Harvesting rainwater reduces Flooding and Erosion, and also water bills. It can improve plant growth. Can also be used for almost all non-drinking purposes and hence reduces demand on ground water.

Green building design must ensure rational use of natural resources.

Thursday, August 30, 2018

Where have forests been lost and gained?

Image: Global Forest Watch

Global forest area, since 1990, has shrunk by 3.1 million square km. Many of these losses occurred in South America and Sub-Saharan Africa. Forests actually cover over 30% of the world’s land, but human activity is chipping away at the tree line. Another fact is that the growth and decline of forest cover is not uniform. On one hand some countries are rapidly removing trees from their ecosystem, others are seeing increases in their forest cover.

The forest area is in decline and one of the reason for this is expanding agricultural land use and increasing demand for wood and paper products. At the outset of the 20th century, there was approximately 50 million square km  of forest around the world. This has shrunk to 40 million square km. Some of the areas have shocking figure - like West Africa, for example, has lost a shocking 90% of its forest cover over the last century – in a number of countries, all of the forest outside of protected areas has been logged, while illegal logging threatens parks and reserves. Similarly, the Amazon Rainforest which is one of the most important carbon sinks on the planet, has faced wrath from human activity over the last few decades. Across the Atlantic Ocean, Africa is also grappling with deforestation.

Forest renewal

The bright side of the story is that many of the governments are increasingly protecting habitat in the form of nature reserves and national parks. China, for example, is a place where there have been big increases in forested areas. Europe, in particular, has seen widespread regeneration of forests over the past century. Thankfully, the 5 countries with the most forest cover – Russia, Brazil, Canada, U.S., and China – are attempting and moving towards forest renewal.

Image: World Bank

Wednesday, August 1, 2018

What are the Sustainable Development Goals?

The Sustainable Development Goals (SDGs) (or Global Goals for Sustainable Development) are a collection of 17 global goals set by the United Nations in 2015. Also known as "Transforming our World: the 2030 Agenda for Sustainable Development," the goals are actually a universal call to action to end poverty, protect the planet and ensure that all people enjoy peace and prosperity.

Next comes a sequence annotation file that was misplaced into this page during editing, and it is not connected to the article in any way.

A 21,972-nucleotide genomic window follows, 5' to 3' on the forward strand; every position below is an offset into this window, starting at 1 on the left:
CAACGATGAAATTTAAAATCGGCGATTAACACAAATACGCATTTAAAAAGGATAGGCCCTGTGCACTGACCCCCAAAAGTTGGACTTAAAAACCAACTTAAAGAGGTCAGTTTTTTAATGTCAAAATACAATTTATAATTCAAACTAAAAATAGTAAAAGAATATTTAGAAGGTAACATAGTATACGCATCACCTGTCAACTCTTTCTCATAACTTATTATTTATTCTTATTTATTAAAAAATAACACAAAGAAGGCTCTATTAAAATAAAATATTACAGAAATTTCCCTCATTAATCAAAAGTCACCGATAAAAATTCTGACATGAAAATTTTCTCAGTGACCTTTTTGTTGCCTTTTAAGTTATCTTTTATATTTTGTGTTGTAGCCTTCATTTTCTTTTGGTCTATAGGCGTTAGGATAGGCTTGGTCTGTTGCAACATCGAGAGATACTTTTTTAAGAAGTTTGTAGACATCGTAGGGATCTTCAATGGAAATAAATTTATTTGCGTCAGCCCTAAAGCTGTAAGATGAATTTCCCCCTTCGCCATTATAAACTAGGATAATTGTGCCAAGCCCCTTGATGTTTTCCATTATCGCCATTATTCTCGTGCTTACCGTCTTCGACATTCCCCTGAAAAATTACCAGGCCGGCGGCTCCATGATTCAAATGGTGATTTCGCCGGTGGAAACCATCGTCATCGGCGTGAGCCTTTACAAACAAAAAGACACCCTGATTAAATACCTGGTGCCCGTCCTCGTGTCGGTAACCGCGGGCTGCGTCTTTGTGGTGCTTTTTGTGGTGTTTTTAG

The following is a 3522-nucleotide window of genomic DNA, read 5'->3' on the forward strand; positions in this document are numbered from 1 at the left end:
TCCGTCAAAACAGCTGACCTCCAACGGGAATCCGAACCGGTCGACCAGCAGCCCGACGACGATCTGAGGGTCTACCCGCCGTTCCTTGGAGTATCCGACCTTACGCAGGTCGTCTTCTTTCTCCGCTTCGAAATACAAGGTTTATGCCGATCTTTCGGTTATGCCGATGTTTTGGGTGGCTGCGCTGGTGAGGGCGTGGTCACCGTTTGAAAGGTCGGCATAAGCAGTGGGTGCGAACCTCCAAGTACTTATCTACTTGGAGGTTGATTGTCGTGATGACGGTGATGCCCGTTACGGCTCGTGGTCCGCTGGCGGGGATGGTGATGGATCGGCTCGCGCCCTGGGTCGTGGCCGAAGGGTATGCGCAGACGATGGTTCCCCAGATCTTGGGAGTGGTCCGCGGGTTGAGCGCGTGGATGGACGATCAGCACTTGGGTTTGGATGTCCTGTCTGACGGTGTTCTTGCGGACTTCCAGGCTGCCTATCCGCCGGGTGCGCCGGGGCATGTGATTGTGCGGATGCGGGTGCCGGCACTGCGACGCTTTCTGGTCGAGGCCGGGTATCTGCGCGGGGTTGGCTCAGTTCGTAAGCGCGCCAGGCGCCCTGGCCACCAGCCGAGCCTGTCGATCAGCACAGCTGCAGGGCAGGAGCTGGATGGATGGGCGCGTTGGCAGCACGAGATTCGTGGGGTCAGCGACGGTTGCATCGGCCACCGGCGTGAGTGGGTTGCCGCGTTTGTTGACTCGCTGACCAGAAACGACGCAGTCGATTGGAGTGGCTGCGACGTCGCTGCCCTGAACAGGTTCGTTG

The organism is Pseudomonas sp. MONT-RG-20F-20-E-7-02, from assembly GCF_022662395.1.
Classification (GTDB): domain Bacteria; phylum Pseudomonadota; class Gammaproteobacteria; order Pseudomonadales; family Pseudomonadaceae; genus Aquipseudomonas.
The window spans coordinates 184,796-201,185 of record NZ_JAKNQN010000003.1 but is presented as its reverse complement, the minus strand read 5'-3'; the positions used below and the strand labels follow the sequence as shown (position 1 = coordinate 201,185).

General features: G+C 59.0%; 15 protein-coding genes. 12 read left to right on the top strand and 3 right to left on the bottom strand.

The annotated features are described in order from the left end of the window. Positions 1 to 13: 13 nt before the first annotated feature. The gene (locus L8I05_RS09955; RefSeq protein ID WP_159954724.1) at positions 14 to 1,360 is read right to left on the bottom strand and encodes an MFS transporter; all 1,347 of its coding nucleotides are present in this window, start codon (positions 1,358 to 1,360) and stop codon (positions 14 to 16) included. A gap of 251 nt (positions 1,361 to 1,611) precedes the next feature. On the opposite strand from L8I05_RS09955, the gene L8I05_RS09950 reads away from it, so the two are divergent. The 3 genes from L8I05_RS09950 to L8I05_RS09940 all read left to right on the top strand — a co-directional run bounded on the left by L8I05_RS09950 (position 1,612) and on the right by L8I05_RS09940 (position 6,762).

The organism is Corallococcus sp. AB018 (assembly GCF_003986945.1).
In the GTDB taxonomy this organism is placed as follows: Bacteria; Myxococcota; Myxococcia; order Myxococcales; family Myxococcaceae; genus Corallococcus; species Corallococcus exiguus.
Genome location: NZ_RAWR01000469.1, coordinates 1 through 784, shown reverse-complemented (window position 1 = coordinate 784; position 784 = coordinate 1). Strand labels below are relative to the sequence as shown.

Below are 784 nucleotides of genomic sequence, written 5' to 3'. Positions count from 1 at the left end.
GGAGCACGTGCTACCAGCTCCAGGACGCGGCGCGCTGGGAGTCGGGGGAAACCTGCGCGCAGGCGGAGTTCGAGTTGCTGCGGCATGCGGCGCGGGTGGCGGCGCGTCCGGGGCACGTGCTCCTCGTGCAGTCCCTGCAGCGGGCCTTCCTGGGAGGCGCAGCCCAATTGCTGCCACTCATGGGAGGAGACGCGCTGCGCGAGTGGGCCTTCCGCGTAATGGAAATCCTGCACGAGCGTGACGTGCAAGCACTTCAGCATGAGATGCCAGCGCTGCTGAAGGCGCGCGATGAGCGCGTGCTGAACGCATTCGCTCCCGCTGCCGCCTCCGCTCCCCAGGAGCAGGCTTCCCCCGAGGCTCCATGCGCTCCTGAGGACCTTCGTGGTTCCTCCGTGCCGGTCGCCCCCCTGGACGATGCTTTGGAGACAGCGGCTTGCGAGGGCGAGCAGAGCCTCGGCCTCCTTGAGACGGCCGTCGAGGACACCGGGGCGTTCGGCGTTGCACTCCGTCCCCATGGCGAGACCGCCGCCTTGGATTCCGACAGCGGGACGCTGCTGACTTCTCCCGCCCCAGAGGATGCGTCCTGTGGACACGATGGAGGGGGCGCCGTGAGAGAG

Based on the successes of Millennium Development Goals, the 17 goals include new areas like climate change, economic inequality, innovation, sustainable consumption, peace and justice, among other priorities. Here is the list of 17 sustainable development goals (SDGs) to transform our world:

GOAL 1: No Poverty

GOAL 2: Zero Hunger

GOAL 3: Good Health and Well-being

GOAL 4: Quality Education

GOAL 5: Gender Equality

GOAL 6: Clean Water and Sanitation

GOAL 7: Affordable and Clean Energy

GOAL 8: Decent Work and Economic Growth

GOAL 9: Industry, Innovation and Infrastructure

GOAL 10: Reduced Inequality

GOAL 11: Sustainable Cities and Communities

GOAL 12: Responsible Consumption and Production

GOAL 13: Climate Action

GOAL 14: Life Below Water

GOAL 15: Life on Land

GOAL 16: Peace and Justice Strong Institutions

GOAL 17: Partnerships to achieve the Goal

As the lead UN development agency, UNDP is helping implementation of the Goals through their work in over 170 countries and territories. However, achieving these 17 goals will also require the partnership and support of governments, private sector, civil society and citizens alike to make sure we leave a better planet for future generations!

Goal 11 of this list 'Sustainable cities and communities' aims to significantly transform the way we build and manage our urban spaces. It also involves investment in public transport, creating green public spaces, and improving urban planning and management in a way that is both participatory and inclusive.

Green architecture is the new 'mantra' of emerging generation of architects!

Green architecture is the new 'mantra' of emerging generation of architects wish to do more than creating beautiful architectural designs. The objective of architecture is to shelter and enhance man's life on earth and to fulfill his belief in the nobility of his existence. These new designers are out to protect the environment and create designs that make great places to live, work, and play. These architects who design with purpose think of local climate, culture, and economic conditions before starting on to a new project.

"Architecture to me is about this gracefulness of life, about loving the interplay of forms in graded light, the visual connections between spaces and the landscape variation that includes plant life, air, earth, and water as part of each building," says Aashish Karode, the Principal, Planning & Design Services at Design Atelier, New Delhi, India. He further states, "I believe that improved performance and sustainable practices in Architecture and Urban Design have a staggering impact on busineses as also the entire economy. In fact a 60% of the power consumed by the economy is accounted by the built environment".

Architecture to designers like Aashish Karode begins with the excitement of creating lively environments where the symbolism of the architectural artifact and the embedded landscape enliven the whole ensemble.

Thursday, March 31, 2016

Sustainable Heritage: Global Vision, Local Experiences